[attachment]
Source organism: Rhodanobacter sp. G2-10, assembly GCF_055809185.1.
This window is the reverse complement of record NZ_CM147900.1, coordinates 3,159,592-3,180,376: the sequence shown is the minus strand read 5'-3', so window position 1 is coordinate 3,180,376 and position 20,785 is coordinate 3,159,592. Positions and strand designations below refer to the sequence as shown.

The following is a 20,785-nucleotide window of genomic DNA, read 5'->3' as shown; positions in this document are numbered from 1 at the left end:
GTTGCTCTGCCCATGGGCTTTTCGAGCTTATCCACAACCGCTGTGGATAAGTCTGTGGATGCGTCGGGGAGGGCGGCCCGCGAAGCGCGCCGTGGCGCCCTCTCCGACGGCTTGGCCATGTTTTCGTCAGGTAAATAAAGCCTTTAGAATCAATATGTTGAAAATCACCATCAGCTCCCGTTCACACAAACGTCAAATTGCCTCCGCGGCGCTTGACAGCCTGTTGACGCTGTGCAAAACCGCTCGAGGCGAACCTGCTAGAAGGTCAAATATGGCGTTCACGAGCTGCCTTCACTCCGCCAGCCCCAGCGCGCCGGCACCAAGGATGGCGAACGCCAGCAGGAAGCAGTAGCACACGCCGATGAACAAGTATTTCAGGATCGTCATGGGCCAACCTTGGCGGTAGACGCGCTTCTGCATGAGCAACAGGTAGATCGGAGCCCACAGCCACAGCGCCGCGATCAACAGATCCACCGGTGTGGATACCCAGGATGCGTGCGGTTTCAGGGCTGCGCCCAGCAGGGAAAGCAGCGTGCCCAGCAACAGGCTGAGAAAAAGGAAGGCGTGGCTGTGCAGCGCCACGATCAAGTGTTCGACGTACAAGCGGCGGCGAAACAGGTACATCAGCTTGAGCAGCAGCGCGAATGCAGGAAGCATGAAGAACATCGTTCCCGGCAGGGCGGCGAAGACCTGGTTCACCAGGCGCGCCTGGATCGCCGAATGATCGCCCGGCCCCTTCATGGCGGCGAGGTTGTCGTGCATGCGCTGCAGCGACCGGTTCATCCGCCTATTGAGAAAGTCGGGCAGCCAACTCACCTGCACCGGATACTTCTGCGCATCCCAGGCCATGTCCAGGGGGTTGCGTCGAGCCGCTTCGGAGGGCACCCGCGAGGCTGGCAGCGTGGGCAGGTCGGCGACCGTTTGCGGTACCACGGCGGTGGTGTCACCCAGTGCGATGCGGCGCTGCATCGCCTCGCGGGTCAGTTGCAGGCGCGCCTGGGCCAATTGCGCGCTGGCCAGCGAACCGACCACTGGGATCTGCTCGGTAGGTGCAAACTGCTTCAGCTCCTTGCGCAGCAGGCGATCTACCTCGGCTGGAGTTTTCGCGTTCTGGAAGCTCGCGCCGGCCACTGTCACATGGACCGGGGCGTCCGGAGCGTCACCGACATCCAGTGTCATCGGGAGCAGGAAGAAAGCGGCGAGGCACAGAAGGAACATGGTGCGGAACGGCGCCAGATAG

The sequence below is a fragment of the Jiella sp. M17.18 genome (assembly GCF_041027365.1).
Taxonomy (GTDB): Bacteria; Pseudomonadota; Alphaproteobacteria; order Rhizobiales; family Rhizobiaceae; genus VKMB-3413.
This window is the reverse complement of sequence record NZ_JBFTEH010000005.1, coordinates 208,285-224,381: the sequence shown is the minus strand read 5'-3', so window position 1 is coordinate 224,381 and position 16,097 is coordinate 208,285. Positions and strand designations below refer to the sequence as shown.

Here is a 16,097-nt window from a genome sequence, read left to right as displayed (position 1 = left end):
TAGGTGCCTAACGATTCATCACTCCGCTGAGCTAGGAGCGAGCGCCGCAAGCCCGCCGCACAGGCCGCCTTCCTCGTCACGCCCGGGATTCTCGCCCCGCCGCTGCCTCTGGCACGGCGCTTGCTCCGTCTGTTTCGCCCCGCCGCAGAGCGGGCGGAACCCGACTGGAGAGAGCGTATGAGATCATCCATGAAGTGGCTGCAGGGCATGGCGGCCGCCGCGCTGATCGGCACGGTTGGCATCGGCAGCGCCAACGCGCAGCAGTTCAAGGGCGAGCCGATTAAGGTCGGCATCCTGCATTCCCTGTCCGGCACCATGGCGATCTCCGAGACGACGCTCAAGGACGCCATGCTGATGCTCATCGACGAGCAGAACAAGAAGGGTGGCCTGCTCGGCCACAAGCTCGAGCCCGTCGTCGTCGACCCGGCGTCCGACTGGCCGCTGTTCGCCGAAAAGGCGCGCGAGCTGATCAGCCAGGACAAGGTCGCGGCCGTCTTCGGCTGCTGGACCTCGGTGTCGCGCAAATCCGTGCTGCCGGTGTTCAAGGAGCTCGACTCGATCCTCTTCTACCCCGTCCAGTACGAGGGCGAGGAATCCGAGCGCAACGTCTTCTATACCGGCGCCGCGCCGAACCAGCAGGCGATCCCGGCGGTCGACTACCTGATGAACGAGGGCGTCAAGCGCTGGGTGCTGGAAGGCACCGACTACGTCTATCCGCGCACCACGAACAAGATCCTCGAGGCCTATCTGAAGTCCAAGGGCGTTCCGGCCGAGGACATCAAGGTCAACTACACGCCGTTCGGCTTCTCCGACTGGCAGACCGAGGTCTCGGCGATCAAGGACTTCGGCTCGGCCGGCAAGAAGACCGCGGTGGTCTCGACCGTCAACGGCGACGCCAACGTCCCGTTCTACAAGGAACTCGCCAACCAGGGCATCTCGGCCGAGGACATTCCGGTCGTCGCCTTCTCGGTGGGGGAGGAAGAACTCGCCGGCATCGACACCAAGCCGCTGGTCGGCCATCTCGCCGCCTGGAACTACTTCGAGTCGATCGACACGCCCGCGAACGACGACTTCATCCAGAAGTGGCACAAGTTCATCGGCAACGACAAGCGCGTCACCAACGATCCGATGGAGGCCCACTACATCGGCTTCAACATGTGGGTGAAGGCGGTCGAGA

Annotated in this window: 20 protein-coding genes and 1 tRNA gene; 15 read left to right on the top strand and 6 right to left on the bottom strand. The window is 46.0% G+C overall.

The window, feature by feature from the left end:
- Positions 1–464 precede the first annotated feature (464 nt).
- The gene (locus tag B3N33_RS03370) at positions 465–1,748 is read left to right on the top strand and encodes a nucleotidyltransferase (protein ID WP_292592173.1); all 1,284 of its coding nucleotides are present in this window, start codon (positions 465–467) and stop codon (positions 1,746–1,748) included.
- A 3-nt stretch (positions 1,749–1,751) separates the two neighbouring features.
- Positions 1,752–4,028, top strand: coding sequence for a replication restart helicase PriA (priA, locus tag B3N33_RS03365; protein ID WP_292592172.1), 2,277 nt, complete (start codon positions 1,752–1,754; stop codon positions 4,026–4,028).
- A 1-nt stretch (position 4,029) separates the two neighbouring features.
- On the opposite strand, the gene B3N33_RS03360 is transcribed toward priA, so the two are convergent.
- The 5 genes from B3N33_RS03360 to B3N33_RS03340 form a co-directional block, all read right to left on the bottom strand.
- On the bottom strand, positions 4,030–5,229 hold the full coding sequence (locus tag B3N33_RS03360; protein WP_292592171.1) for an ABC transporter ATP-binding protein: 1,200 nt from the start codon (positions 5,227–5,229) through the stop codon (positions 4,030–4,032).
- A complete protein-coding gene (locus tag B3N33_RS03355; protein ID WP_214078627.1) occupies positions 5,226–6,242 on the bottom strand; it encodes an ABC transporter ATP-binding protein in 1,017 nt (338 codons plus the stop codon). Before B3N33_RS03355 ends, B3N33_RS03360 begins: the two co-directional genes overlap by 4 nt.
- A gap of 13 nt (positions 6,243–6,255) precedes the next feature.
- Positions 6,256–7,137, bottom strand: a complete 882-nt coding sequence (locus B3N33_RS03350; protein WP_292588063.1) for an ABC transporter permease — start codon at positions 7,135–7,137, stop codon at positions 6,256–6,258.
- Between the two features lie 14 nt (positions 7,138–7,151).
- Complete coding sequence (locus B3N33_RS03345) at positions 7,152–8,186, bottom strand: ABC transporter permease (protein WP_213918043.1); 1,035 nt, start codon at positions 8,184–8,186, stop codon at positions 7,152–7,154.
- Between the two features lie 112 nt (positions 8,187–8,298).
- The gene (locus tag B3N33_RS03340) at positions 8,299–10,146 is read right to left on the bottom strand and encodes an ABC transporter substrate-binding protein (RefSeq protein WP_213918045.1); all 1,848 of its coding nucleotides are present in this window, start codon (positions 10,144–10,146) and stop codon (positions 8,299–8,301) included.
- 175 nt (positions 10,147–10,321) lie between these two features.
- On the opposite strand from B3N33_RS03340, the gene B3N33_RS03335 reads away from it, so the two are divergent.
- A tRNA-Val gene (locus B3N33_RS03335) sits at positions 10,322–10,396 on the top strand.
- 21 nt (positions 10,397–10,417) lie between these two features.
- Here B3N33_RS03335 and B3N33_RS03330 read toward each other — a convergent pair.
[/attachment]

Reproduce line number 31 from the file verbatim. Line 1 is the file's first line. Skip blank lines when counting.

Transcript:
- Here B3N33_RS03335 and B3N33_RS03330 read toward each other — a convergent pair.